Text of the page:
At the beginning of the month, Sony announced the next iteration of its top tier A9 flagship, the A9 II. The most noticeable changes Sony has made to the A9 II are physical and with the body itself. These include the more pronounced handgrip, the improved buttons on the rear of the camera, and improvements made to the various dials on top of the camera body. While the Sony A9 II retains the same stacked 24.2MP BSI sensor as the original A9, it is now paired with an upgraded BIONZ X image processor. This leads to even faster AF/AE performance and accuracy. As expected, Real-time Eye AF, Real-time Eye AF for animals, and Real-Time Eye AF for video recording are supported. We expect Sony to introduce further improvements down the line with future firmware upgrades. The A9 II’s autofocus system can now track subjects continuously even when shooting at apertures larger than f16. When shooting continuously, the Sony A9 II is capable of capturing images at up to 20 fps when using the electronic shutter, or 10 fps with the mechanical shutter (twice that of the original A9). Both SD card slots are UHS-II compatible as well, which will surely help minimize the amount of time images are stuck in the buffer waiting to be written.

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Instant Camera Review: Canon IVY CLIQ Instant Camera Printer

While instant cameras are great fun at parties, the Canon IVY CLIQ’s ZINK prints will leave you wanting more.

The popularity of instant cameras has seen a resurgence in recent years, and the IVY CLIQ is the Canon’s entry-level product targeted at this market. Fujifilm is currently dominating the instant camera market with their various Instax cameras and printers. Canon is hoping to compete by pricing the IVY CLIQ at just under US $100. Lacking some of the features of the more premium IVY CLIQ+, the IVY CLIQ is a no-thrills instant camera that creates photo prints using Polaroid’s ZINK Zero Ink Technology. The prints have a peel-apart back that turns them into stickers as well. The compact size of the IVY CLIQ allows it to fit into most pants and shirt pockets, making it easy to carry around. Is the Canon IVY CLIQ the right instant camera for you?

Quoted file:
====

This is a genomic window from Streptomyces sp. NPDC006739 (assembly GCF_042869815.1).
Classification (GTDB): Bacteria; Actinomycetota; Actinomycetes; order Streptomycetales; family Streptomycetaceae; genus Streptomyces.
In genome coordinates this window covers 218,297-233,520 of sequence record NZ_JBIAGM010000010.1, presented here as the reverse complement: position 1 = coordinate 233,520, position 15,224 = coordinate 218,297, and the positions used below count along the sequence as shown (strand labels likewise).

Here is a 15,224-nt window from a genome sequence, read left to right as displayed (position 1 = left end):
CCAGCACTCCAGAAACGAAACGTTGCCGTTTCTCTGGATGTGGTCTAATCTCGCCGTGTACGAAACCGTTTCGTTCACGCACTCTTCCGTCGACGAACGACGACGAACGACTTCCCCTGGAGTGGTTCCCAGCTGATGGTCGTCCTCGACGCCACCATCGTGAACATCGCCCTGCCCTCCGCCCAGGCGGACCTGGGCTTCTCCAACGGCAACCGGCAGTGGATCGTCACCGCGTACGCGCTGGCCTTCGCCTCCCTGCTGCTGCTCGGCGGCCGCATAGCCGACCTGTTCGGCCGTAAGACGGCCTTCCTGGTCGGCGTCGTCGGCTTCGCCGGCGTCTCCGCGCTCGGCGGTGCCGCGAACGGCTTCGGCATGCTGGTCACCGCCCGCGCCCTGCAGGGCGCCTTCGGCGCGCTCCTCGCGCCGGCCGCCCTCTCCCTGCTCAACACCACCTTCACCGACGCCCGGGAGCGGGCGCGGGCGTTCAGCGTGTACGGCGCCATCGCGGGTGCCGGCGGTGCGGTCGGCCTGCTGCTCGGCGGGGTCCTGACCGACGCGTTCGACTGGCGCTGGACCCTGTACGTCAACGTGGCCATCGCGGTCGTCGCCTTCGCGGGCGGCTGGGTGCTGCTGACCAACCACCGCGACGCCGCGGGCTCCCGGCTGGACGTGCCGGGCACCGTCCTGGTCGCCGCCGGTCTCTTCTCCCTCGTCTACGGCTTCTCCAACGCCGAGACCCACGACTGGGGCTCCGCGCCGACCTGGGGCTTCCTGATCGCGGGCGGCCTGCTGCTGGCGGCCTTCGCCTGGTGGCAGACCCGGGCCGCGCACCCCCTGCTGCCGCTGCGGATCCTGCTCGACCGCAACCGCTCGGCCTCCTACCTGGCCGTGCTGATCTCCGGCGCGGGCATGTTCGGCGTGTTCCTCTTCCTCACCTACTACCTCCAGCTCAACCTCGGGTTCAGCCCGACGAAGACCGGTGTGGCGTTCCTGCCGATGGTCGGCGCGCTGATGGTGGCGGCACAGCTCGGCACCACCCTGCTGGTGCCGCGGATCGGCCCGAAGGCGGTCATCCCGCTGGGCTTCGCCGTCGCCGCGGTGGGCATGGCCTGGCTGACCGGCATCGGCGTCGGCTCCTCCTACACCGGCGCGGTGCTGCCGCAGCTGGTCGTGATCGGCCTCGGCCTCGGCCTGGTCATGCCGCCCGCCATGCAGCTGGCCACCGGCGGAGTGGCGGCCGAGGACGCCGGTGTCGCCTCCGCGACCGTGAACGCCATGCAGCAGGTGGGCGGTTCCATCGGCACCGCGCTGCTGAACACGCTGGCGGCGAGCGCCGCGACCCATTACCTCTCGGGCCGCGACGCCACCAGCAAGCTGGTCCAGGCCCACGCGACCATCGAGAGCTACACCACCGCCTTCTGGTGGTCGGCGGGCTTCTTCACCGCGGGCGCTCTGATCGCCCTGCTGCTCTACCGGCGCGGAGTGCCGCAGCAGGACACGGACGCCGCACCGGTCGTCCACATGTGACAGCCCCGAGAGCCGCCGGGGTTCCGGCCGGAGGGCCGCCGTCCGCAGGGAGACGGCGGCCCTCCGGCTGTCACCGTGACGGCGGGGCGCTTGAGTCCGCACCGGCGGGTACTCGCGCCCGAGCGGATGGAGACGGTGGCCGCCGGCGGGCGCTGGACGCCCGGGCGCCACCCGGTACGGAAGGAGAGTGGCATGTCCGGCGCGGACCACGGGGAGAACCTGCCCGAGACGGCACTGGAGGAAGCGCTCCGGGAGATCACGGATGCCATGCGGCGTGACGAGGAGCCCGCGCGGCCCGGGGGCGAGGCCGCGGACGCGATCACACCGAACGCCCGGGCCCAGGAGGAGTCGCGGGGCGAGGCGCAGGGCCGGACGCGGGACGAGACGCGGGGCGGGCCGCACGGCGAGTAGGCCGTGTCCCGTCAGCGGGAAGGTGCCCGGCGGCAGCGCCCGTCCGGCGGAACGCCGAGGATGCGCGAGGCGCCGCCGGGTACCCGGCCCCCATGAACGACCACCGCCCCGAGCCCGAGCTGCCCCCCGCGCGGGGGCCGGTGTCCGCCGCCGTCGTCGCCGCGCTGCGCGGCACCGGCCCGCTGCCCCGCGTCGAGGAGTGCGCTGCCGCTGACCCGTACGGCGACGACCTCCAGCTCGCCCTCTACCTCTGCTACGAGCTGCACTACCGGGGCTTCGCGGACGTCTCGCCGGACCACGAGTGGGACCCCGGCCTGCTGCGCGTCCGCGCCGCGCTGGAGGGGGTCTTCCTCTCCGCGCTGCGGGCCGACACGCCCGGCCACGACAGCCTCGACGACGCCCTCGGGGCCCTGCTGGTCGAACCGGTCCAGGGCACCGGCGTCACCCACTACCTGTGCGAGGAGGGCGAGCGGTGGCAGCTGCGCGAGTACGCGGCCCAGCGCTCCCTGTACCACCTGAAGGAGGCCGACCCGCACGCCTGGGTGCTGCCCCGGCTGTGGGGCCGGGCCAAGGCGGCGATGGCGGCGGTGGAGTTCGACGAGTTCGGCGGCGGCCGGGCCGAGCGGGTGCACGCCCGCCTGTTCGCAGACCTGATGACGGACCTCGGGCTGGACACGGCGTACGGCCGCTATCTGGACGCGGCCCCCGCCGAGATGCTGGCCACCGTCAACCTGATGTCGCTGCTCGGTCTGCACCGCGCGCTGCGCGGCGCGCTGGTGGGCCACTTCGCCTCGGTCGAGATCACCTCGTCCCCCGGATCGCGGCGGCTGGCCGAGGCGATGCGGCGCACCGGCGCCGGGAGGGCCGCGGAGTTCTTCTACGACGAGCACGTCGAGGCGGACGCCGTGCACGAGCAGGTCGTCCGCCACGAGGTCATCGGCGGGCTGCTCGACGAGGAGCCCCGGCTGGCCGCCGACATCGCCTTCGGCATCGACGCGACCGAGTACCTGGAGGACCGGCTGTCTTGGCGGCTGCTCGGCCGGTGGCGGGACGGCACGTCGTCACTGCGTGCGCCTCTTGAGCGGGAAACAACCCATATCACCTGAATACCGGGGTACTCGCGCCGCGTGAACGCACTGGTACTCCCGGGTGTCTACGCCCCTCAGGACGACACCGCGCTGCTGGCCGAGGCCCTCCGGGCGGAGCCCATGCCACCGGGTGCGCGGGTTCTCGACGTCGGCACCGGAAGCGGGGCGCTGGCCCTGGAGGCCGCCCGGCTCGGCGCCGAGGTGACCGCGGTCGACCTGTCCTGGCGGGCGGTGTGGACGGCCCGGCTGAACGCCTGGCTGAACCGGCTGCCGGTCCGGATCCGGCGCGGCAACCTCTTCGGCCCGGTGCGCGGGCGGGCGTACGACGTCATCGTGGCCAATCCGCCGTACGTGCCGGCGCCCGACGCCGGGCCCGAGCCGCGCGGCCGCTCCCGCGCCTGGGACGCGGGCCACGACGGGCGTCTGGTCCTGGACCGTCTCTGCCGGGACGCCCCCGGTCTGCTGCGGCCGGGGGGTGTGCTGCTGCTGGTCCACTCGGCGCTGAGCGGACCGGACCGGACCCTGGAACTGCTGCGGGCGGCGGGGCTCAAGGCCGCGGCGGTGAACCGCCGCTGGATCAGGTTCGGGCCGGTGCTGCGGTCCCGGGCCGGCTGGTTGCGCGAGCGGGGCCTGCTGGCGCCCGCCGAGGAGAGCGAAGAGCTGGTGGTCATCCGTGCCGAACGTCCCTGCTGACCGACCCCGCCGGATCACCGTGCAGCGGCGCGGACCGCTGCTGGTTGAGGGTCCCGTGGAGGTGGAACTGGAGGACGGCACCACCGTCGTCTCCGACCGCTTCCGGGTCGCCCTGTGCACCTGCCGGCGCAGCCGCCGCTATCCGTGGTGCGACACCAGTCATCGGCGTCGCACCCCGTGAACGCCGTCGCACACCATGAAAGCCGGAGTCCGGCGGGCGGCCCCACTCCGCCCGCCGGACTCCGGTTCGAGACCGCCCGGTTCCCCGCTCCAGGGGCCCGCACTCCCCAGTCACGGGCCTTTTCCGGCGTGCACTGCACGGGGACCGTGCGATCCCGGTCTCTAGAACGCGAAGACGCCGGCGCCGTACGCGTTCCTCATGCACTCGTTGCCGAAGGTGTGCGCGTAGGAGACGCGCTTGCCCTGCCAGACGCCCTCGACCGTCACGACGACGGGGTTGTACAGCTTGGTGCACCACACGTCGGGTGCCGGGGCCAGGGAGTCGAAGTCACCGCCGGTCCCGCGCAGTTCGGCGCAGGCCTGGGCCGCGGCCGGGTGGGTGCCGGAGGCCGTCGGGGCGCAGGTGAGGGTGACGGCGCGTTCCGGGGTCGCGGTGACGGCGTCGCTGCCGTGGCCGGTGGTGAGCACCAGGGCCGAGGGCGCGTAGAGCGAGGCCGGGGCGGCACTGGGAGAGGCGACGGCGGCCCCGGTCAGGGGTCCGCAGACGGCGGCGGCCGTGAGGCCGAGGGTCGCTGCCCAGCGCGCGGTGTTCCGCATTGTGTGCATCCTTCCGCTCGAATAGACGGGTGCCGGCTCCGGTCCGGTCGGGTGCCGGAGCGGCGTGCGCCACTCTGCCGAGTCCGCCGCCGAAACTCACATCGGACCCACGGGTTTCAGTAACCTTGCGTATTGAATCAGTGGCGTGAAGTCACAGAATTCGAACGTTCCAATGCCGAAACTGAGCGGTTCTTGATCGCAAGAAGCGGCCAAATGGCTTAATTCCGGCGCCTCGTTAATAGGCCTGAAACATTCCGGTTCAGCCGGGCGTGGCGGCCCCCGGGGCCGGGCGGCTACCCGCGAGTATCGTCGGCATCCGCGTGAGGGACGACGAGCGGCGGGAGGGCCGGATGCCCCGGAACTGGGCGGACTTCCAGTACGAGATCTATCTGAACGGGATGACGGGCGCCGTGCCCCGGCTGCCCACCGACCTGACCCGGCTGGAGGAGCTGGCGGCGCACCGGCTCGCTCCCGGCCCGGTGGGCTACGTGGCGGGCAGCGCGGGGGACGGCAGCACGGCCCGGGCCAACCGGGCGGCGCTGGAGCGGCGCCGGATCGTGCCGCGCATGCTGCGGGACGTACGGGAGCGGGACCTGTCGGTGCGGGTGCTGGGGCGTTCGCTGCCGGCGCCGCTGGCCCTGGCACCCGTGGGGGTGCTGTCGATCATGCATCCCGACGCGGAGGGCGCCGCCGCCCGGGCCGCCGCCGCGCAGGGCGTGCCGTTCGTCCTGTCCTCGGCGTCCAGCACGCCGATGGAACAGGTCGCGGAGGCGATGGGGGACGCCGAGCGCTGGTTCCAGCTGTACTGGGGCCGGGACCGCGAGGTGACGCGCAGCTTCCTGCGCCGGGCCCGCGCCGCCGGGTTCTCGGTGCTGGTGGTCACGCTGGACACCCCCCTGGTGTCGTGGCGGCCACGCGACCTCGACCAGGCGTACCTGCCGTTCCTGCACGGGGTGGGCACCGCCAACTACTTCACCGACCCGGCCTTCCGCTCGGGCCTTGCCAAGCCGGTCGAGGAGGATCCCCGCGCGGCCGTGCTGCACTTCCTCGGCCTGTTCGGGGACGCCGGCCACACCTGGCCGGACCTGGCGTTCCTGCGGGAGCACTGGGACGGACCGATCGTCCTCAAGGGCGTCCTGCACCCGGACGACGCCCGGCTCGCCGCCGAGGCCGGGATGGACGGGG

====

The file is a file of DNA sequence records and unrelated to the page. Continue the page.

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First Impressions: Fujifilm X Pro 3 (We Did Street Photography with It!)

The Fujifilm X Pro 3 is designed to slow you down and make you a more deliberate photographer, and that’s a good thing.

We first learned of the Fujifilm X Pro 3’s development last month. Yesterday afternoon, we got to spend some brief hands-on time shooting with the camera around New York City. The Fujifilm X Pro 3 incorporates the same 26.1MP X-Trans CMOS 4 APS-C sensor and X-Processor 4 Quad-Core Imaging Engine found within the X-T3 into a rangefinder-style body. The most notable design change from the X Pro 2 is that the rear of the camera now features an always-on-but-not-backlit E-Ink display. This is designed to simulate the film box window found on many analog cameras. There’s still a touch screen LCD if you want it, accessible by flipping the back of the camera down.

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First Impression: Olympus OM-D E-M5 Mark III

The Olympus OM-D E-M5 Mark III packs the 20 MP Live MOS sensor and TruePic VIII Image Processor from the E-M1 Mark II into a lighter, weather sealed body.

It’s been more than four and a half years since Olympus introduced the OM-D E-M5 Mark II. With baited breath, fans of the Micro Four Thirds Mirrorless camera have been waiting for an eventual successor to be released. As much of the industry is shifting its focus towards Full Frame Mirrorless cameras, it felt that day may never come. This camera inherits the 20 Megapixel Live MOS sensor and the TruePic VIII Image Processor first introduced in Olympus’s top tier E-M1 Mark II. The OM-D E-M5 Mark III is a lightweight, compact, weather sealed, mid-tier M43 option for photographers looking for the right balance between performance and pocketability. With the introduction of the OM-D E-M5 Mark III (and the E-M1X before it back in January of this year), Olympus is making a definitive declaration that they remain dedicated to the Micro Four Thirds ecosystem. We got to spend some time in the literal wild shooting with the OM-D E-M5 Mark III last week in Moab, Utah. Was the E-M5 Mark III worth the long wait? Find out after the jump.

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First Impressions: Fujifilm X-A7 (A Curiously Beautiful Camera)

The Fujifilm X-A7 is a gorgeous camera–but it seems more of a fashion statement than anything.

I can imagine the Fujifilm X-A7 slung around a discerning, fashionable photographer. It’s mated to some sort of beautiful vintage optic or one of Fujifilm’s lust-inducing prime lenses. The stunning leather strap that comes with it is only the icing on top. Everything about the Fujifilm X-A7 tells me it’s designed for a specific crowd. This crowd includes the travel photographer and those accustomed to large phone screens. In the same line of thought, this photographer will like the feeling of the dials, the leatherette cover, and the lack of emphasis on control via the touchscreen. I fully expect these photographers to also use the Auto or Program modes. Best of all, they’ll adore the tilting screen.

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First Impressions: Sony A6100 (Flagship Level AF, Entry Level Price Point)

Real-Time Eye AF and Real-time Tracking make their way into the Sony A6100, the company’s updated entry-level APS-C mirrorless camera.